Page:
This is Mary See's town. We only live here.
See's Candy has owned L.A., chocolate-wise, for more than 80 years. Charles See may have come here from Canada, but he understood this burg -- he opened his second store in Grauman's Chinese Theater and his third on the route of the Rose Parade. He made a point of putting his shops on the shady side of the street, knowing that in our climate more pedestrians would be walking there.
He understood our eager susceptibility. Even today, whenever you go into a See's store, they give you a free sample of candy, knowing that you're sure to buy something.
And so, over the years, See's chocolates worked their way into our lives. For my part, I remember a golden era when my sister worked at a See's store in Van Nuys and often brought home a sack of mixed creams or walnut clusters. How cool could a job be? Why was I wasting my time in college? Could you get some with cherry centers next time, please?
Other chocolates have shown up in recent years, proclaiming rarer beans, richer fillings and more exotic flavors, but See's is still our favorite. Like going out to a steakhouse, it's a special-occasion treat, but one that guarantees comfort. The fresh, consistent, buttery candies are a fixed part of the landscape around here, like eucalyptus trees or the Hollywood sign. It's hard to imagine life without them.
A symbol of the city
As has often happened, what worked in L.A. has proved to work in a lot of other places too. The company Charles See founded in 1921 on his mother's recipes expanded in 1936 to San Francisco, where it operates a second factory. There are more than 200 See's candy shops scattered around the western states today, as well as a few in the Midwest and even Tokyo. During the holidays, seasonal shops open in many other places.
In short, at peak chocolate-eating times you can get See's just about everywhere. And if you're really isolated, it's available online.
Yeah, sure, you can get the candies at lots of places, but at heart, See's still really means L.A. When you fly back into LAX from some town where the airport shops are selling sourdough bread or smoked fish or chili mix and you spot a black-and-white See's cart on your way down to baggage claim, you know you're home.
The man who has seen the most of the company's history is Charles Huggins, who has been with See's since 1951, from the days when people could remember Mary See herself (and Huggins worked in the packing department). In 1972 he oversaw the See family's sale of the company to Warren E. Buffett's Berkshire Hathaway Inc. He is still the chief executive today.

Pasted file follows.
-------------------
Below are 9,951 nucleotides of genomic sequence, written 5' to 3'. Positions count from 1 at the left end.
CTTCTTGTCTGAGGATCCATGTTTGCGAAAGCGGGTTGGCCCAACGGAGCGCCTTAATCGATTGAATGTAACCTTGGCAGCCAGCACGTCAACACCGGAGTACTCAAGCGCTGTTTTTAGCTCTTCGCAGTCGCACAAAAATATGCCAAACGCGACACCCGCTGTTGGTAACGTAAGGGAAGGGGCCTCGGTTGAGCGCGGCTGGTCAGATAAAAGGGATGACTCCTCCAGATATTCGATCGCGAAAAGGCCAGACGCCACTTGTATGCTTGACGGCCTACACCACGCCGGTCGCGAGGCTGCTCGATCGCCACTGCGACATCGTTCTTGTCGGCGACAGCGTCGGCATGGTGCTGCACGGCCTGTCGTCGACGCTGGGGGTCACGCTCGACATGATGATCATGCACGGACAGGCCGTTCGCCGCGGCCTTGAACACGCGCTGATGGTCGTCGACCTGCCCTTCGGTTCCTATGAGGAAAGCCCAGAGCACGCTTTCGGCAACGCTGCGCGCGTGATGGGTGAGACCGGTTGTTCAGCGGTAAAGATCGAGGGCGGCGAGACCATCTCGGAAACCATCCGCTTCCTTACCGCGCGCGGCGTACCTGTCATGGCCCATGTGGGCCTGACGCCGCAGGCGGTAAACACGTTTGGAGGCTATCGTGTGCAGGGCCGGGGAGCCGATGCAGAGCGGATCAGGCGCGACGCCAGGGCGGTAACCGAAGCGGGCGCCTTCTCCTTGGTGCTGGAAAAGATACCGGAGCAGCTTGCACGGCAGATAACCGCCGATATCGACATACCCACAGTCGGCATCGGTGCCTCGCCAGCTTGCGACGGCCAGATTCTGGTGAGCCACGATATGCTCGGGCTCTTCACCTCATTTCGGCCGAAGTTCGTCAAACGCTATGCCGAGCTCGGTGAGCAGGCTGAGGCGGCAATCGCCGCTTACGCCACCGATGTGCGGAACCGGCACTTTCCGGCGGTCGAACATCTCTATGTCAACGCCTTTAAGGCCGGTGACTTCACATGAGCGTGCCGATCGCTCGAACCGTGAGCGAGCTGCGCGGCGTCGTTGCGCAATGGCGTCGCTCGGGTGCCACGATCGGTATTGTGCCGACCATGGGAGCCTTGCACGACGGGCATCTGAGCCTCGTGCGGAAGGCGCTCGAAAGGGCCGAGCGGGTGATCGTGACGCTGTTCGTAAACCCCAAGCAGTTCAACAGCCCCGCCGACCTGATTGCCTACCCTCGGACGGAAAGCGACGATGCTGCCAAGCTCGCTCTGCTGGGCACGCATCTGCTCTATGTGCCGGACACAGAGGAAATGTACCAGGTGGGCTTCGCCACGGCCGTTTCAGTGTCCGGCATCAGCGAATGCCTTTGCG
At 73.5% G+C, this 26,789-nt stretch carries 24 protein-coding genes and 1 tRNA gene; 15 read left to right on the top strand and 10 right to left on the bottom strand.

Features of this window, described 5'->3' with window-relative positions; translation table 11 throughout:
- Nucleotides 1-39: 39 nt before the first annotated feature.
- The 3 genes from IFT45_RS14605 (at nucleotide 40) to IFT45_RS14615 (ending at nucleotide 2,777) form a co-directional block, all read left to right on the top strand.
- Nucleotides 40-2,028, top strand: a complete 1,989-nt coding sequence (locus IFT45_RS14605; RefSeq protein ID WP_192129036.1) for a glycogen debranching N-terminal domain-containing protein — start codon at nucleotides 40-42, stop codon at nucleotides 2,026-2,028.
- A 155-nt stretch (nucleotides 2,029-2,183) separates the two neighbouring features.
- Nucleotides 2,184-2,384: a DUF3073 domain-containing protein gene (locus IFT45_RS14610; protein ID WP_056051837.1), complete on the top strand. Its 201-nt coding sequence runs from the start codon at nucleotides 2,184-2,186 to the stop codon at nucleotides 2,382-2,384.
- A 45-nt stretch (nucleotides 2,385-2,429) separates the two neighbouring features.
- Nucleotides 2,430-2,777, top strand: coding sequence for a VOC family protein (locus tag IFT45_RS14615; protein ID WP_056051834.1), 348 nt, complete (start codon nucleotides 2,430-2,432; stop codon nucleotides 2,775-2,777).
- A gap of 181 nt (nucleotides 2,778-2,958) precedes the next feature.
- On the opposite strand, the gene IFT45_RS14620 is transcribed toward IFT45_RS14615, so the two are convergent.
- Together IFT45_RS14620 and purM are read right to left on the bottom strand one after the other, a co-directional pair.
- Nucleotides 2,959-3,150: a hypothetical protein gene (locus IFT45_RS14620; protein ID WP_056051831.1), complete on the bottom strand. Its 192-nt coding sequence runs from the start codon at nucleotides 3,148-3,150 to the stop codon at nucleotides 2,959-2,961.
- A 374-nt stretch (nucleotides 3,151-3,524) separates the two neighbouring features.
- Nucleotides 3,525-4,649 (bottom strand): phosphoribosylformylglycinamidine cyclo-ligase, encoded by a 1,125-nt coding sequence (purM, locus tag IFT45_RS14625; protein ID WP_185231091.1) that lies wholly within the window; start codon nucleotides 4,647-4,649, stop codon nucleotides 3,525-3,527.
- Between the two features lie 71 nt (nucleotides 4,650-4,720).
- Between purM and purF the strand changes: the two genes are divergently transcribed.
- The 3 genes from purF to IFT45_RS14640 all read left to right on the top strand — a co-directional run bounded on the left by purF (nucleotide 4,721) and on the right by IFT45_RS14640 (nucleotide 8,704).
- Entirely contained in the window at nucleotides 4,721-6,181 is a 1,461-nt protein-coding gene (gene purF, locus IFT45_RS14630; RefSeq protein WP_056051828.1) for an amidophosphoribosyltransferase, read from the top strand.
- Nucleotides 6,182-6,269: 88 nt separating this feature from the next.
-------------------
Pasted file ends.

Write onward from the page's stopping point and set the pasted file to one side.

So have any candies stayed the same since the start?
"I have the original recipe book from the '20s," Huggins says, "and I believe about 30 recipes from Mary See's own kitchen are still current. Some of the old pieces that are the same are Mayfair, Bordeaux and Victoria toffee."
In case you're the sort of person who wants to know what's inside a candy, rather than the sort who just makes a leap of faith and picks anything with a promising look, the Mayfair is a round milk chocolate with a center of buttercream, walnuts and chopped glace cherries. Victoria toffee is entirely coated with milk chocolate and chopped almonds, and it's sold in one-pound slabs or as bite-sized Toffee-ettes.
That beloved Bordeaux
As for the Bordeaux, probably See's most famous chocolate: "That goes way back in our history," says Huggins. "What makes it a Bordeaux is that it has brown sugar as well as granulated sugar in it, which gives it that special quality which is like caramel but also cream and butter, like a buttercream. It's a special brown sugar made for us by C&H."
The Bordeaux is the round piece covered with tiny chocolate sprinkles. See's also makes a Bordeaux fudge, and at Easter there are Bordeaux eggs.
By the way, it should be obvious that there's no connection between the Bordeaux chocolate and a certain wine-growing region of France, apart from a suggestion of elegance and luxury. Chocolate names are often quite arbitrary.
Despite the long life of some of these favorites, there are fashions in candy. "We have tended away from pieces that were made with frappe, egg whites and what I call 'strange centers,' " says Huggins, "to things with more fruit or nuts in them." As an example of a "strange center," Huggins gives a mixture of sugar, whipped egg whites and finely ground walnuts.
"Over the last 30 years," he adds, "fruit pieces such as raspberry cream and pineapple have become more popular. That has been the trend dietetically over the period.
"And 10 years ago we introduced a whole line of truffles of different shapes and sizes. Partly we did that because Godiva was bugging us. We didn't make our prices as high as theirs, though.